Author Archives: James Duncan

5 Quick Tips for Writing in Multiple Perspectives

Writing a novel from one unique perspective can be challenging enough for many writers, but writing a character’s story through multiple perspectives will multiply the challenges, but also the rewards. Adi Alsaid’s new novel, Let’s Get Lost (Harlequin Teen, 2014), is an excellent example of using multiple perspectives to effectively tell the story of...

Writing On the Rails: Survival Tips for Traveling Authors

After years of crisscrossing the country by car, plane, train, bus, and even on foot for stretches, one of my favorite modes of transportation remains the railroad. Yes, it can be a little shabby, but not nearly as bad as some bus stations I’ve seen. Plus, it has a great literary history: Jack Kerouac...

Editing Poetry: “Say It or Don’t Say It”

As poet and Pulitzer nominee Clifford Brooks states below, “…just as it is crucial that a writer creates his or her own voice, the way we edit is also a matter of self-discovery.” I couldn’t agree more. I’m a true believer in the idea that no two poets create or edit the same way,...

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The Passing of Author Jay Lake

Award-winning author and friend of Writer's Digest Jay Lake passed away after a long battle with cancer. Our very own WD Books Editor James Duncan pays tribute to Lake and his legacy here.

The Five W’s (and One H) of Soliciting Feedback

Allen Ginsberg may have written by the mantra of “First thought, best thought,” but when it comes to many of us, intense bouts of revision allows the “best thought” to rise to the surface of our first drafts, which are often created in a get it down on the page any which way you...

When Authors Become Publishers: Creating a DIY Literary Anthology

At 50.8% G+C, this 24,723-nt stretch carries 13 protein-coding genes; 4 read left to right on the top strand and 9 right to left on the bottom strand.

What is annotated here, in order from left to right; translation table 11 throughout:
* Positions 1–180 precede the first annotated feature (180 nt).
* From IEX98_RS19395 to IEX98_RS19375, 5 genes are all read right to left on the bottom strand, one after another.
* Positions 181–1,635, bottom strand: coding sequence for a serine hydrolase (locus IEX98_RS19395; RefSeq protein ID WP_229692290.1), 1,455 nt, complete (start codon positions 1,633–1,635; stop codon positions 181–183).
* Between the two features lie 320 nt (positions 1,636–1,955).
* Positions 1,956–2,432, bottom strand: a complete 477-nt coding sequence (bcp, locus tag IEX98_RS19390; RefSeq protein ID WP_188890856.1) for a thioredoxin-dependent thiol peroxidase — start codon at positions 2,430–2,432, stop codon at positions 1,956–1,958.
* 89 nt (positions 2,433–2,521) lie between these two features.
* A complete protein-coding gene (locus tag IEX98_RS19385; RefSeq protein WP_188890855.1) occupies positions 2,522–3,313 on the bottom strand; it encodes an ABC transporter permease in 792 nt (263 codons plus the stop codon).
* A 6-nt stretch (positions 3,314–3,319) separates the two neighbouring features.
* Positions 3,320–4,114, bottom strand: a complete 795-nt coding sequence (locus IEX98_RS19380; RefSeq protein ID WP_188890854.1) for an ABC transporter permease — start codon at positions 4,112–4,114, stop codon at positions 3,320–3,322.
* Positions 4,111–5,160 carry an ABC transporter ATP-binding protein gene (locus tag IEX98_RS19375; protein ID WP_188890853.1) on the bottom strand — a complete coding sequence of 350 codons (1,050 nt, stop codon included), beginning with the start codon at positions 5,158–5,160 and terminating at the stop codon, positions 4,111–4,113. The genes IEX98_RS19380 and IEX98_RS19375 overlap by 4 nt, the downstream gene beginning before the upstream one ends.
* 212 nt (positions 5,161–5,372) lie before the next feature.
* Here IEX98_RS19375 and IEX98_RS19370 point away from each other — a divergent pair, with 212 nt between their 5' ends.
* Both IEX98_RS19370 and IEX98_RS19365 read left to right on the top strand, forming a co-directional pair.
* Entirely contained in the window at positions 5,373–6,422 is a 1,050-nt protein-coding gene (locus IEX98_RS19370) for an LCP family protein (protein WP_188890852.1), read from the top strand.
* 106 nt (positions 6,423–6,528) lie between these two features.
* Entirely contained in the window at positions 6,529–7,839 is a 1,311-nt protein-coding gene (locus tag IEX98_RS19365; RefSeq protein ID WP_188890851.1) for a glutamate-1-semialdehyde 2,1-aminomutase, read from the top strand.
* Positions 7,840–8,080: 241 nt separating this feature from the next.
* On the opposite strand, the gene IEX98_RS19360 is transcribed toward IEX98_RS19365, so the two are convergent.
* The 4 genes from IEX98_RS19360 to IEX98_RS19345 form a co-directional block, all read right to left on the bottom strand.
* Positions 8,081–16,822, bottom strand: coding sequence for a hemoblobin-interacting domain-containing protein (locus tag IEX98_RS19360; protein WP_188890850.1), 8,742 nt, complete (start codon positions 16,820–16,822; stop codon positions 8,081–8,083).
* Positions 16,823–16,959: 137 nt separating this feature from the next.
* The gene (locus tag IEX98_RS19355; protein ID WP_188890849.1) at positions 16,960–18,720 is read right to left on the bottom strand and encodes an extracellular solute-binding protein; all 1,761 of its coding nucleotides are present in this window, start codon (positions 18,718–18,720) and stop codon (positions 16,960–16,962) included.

There are many reasons to publish a literary anthology. Maybe you’re in touch with a lot of talented writers who deserve more attention. Maybe there’s a very specific and overlooked sub-genre that you’re passionate about. Maybe you’re raising funds for a charity and selling an anthology related to your cause will help you raise...

6 Writing Lessons from Alfred Hitchcock’s Rear Window

It has gotten to the point where I can’t watch a film or TV show, read a book, listen to a song, or play a video game without thinking…What can this teach me about writing? A recent viewing of this Hitchcock classic brought a few lessons to the forefront of my mind. Spoiler Alert:...

7 Tips for Revising a Novel

I spent my December revising a noir/crime novel and I also had a productive discussion with two other writers this weekend about the revision process. Both occurrences brought to mind some tips you may find useful. Mind you these are rather simple pieces of advice, and everyone has their own process that works for...

An Insider’s Guide: Odd Jobs of the Masters

The history of writing is full of authors striving to succeed in a hyper-competitive publishing world, contending with agents, editors, publishers, critics, and sometimes the greatest challenge of all—overnight success. David Comfort’s new book, An Insider’s Guide to Publishing, looks at every facet of this journey, and reveals an extraordinary amount of literary hijinks,...

How to Become a Kick-Ass Writer

If you haven’t yet read, met, or followed the career of Chuck Wendig, you’re in for a treat. I’ve had the great pleasure of following Chuck’s blog at terribleminds.com for a couple of years now, and the writing advice he offers is some of the best—as well as some of the grittiest, most honest,...

So, What Exactly Is “Steampunk”?

You may already know all about this exciting subgenre, but maybe you’ve just heard the term in passing and you’re still not 100% sure what the heck it means, or maybe this style of fiction hasn’t even shown up on your radar yet. It likely has, but you may not realize it. Best-selling author...